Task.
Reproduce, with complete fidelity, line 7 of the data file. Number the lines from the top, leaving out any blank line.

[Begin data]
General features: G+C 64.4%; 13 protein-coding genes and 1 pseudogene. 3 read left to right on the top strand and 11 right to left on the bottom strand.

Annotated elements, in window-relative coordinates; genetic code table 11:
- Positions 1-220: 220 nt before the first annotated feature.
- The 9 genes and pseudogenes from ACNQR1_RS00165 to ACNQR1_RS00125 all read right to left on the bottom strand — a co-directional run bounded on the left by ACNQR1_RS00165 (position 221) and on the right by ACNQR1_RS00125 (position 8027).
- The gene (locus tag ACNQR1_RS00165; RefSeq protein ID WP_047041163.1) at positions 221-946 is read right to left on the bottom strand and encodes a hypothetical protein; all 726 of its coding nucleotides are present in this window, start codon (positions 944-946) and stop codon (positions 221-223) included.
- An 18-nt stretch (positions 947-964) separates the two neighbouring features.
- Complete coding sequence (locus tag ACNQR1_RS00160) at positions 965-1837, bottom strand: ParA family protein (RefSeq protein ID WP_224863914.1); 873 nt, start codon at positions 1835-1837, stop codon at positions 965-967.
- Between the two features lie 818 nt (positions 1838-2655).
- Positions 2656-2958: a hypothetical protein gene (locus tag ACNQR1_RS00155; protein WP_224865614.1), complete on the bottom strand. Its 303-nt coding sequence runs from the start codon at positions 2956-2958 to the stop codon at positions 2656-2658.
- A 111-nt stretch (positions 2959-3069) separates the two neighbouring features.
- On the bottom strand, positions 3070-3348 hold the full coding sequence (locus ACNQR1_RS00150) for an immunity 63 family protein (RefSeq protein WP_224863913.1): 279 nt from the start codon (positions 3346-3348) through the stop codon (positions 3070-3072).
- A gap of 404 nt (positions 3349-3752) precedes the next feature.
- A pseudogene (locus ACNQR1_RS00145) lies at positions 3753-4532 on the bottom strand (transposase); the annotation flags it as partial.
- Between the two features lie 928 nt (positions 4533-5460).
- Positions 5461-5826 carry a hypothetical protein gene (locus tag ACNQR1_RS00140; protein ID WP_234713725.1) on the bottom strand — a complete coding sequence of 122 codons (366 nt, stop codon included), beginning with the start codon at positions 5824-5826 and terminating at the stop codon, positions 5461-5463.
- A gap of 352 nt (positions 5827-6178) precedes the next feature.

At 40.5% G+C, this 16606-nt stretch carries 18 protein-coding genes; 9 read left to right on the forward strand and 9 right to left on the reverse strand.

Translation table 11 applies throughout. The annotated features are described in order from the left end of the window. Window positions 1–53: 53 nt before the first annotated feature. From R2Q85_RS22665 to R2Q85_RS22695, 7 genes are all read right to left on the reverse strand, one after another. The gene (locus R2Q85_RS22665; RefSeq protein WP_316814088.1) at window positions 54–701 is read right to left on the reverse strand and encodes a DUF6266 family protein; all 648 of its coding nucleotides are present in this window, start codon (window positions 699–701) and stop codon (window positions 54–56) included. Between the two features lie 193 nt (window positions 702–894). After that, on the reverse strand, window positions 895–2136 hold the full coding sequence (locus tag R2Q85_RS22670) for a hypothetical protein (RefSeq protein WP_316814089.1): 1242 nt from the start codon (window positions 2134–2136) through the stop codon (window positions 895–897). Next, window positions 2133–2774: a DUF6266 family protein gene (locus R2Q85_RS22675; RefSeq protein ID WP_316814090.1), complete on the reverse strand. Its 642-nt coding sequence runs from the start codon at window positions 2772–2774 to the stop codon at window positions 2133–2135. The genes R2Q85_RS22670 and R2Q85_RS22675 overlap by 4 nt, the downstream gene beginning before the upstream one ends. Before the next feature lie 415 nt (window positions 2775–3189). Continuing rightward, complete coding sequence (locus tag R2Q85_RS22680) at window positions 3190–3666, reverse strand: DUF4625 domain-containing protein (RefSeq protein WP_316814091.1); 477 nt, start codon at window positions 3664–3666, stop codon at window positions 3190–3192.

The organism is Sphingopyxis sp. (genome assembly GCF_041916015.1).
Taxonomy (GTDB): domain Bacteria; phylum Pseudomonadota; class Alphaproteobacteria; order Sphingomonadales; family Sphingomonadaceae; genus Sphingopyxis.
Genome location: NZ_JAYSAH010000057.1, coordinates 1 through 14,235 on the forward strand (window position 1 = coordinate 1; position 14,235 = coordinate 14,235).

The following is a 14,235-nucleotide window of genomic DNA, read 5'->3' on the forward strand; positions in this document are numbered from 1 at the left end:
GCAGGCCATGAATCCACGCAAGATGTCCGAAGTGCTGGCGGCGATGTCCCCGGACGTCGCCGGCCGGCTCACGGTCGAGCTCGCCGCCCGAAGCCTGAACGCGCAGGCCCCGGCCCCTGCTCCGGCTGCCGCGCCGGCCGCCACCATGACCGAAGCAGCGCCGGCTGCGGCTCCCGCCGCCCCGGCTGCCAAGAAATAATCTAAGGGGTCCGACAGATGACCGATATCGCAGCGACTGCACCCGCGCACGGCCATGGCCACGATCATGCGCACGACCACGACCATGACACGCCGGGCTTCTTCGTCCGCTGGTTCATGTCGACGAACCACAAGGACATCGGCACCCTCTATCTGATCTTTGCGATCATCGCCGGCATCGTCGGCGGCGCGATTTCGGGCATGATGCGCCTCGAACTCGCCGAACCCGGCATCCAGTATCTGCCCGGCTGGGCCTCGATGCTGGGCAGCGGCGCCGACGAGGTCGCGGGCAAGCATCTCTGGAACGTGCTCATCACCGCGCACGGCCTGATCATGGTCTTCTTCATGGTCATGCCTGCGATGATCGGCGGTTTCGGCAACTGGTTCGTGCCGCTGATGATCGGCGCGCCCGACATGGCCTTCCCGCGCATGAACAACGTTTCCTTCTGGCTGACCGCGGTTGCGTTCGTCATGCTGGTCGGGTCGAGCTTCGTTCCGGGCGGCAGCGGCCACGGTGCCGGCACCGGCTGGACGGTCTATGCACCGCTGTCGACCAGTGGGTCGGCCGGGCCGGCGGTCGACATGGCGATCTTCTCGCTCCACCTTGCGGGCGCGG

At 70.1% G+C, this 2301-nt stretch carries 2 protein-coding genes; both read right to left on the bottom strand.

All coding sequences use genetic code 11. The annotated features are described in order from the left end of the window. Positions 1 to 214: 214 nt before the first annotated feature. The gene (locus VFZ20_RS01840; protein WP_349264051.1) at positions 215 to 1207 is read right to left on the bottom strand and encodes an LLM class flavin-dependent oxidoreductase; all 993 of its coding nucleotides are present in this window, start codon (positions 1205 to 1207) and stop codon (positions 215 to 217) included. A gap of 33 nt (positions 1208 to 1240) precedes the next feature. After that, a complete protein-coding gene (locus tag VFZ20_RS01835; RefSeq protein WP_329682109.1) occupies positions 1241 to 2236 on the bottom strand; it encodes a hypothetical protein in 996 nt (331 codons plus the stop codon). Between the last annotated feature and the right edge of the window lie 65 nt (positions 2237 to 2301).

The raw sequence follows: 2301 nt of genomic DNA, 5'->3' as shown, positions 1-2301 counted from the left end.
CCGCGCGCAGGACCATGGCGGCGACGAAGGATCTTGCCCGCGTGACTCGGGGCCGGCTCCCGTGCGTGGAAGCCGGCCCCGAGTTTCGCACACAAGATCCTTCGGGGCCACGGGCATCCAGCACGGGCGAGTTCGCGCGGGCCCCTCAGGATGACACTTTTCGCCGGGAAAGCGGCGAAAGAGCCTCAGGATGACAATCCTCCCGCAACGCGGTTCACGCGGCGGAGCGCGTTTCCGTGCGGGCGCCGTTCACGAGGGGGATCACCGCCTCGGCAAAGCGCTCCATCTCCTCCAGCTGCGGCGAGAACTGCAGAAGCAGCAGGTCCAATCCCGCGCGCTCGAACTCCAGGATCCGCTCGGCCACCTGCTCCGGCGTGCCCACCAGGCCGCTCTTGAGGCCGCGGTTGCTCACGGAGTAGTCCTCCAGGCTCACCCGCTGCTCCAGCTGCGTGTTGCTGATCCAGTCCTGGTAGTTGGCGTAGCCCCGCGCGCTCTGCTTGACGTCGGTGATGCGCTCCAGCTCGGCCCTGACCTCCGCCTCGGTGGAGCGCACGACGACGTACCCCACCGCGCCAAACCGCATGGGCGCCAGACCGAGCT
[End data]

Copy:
- Complete coding sequence (locus tag ACNQR1_RS00160) at positions 965-1837, bottom strand: ParA family protein (RefSeq protein ID WP_224863914.1); 873 nt, start codon at positions 1835-1837, stop codon at positions 965-967.